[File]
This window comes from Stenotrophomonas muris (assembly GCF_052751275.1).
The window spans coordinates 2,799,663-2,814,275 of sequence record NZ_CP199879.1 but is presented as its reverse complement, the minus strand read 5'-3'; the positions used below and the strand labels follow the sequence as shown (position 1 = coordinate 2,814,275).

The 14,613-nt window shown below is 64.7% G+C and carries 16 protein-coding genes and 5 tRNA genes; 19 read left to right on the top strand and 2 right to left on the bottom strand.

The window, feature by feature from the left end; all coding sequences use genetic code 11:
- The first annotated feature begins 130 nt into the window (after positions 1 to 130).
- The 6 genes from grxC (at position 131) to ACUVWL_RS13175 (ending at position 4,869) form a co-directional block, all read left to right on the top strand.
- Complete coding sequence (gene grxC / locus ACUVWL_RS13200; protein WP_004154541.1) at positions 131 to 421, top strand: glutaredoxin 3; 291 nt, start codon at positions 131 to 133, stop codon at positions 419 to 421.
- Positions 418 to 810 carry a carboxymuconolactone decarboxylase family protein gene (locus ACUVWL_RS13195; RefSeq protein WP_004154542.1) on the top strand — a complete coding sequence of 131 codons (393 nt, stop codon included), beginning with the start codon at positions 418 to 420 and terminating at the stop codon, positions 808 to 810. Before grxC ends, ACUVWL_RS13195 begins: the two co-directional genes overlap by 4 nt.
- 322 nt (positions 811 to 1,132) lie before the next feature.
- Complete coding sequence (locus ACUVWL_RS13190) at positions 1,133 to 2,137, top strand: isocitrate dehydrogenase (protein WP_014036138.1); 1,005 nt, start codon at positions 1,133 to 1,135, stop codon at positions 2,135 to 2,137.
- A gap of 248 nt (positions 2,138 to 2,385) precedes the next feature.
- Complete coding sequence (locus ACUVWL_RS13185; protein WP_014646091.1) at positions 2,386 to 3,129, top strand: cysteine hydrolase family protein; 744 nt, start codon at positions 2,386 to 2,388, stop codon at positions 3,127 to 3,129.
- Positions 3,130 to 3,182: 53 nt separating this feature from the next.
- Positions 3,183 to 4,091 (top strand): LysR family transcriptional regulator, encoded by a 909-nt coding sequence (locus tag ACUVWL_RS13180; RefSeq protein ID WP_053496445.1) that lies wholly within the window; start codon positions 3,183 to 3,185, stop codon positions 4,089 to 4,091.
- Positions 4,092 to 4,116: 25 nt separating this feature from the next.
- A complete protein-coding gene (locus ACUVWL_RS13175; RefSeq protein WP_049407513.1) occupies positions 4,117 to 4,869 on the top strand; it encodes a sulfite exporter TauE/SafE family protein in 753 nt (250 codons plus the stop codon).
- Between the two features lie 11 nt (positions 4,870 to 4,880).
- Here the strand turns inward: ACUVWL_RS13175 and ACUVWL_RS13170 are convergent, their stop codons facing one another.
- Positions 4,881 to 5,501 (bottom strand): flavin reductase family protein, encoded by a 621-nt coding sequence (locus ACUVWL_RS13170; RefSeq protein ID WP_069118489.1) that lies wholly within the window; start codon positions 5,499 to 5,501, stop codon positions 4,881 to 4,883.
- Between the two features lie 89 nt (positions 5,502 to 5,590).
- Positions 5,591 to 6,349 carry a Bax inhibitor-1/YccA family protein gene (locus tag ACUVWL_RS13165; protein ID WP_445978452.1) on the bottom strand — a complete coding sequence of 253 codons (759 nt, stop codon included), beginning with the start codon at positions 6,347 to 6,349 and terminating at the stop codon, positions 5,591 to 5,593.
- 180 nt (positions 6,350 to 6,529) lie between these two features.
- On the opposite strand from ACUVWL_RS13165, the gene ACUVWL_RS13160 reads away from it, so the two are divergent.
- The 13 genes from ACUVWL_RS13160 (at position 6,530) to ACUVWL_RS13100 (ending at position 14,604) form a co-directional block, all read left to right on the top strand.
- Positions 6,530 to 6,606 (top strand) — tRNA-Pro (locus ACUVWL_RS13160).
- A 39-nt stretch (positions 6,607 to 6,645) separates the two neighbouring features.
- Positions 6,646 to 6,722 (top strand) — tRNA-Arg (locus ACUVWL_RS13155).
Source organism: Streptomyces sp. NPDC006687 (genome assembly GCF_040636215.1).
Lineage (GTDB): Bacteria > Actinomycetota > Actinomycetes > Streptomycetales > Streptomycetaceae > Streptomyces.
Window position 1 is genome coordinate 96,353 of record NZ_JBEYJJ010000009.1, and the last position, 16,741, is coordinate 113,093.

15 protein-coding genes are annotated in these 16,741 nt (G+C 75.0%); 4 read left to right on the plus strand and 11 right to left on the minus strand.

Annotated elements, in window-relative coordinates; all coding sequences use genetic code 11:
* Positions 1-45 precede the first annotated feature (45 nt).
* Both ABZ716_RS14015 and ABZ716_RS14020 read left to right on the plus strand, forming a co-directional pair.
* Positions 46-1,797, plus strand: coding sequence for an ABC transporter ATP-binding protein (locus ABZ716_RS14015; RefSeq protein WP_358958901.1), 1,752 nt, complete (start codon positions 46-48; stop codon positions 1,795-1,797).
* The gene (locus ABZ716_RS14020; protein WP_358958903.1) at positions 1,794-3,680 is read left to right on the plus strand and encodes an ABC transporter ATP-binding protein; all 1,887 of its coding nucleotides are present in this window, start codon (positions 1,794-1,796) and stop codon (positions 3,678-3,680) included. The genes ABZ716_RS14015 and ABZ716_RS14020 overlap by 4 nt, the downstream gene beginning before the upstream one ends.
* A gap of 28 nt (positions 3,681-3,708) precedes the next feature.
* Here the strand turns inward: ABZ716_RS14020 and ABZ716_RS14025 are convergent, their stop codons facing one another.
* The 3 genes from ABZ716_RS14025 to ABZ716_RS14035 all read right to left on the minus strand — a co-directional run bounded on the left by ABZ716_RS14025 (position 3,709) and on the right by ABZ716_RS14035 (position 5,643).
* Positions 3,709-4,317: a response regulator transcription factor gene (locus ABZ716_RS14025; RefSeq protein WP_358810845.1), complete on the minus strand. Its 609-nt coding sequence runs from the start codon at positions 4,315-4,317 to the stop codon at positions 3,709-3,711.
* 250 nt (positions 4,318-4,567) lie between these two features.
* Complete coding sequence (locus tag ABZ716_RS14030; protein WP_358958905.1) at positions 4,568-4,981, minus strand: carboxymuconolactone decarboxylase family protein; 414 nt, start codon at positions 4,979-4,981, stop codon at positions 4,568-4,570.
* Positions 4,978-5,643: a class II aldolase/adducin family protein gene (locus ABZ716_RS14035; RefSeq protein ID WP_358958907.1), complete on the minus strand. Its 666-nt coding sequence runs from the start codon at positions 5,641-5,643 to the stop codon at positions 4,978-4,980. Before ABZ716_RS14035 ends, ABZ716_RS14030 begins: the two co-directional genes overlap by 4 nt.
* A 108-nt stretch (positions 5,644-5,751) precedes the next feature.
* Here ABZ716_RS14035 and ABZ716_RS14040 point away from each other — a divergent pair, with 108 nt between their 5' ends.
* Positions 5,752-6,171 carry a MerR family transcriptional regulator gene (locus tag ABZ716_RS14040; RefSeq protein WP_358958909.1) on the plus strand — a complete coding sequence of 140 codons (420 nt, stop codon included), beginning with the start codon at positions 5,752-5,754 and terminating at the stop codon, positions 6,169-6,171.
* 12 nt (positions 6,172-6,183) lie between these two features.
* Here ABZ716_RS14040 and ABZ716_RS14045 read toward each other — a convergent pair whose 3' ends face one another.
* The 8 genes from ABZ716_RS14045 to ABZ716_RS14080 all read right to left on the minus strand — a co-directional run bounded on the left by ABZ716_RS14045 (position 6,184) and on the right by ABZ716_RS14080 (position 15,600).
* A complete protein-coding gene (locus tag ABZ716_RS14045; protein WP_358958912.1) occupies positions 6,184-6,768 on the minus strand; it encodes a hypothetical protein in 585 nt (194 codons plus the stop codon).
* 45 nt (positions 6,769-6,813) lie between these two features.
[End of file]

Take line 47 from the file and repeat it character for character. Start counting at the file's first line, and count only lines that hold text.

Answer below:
* 12 nt (positions 6,172-6,183) lie between these two features.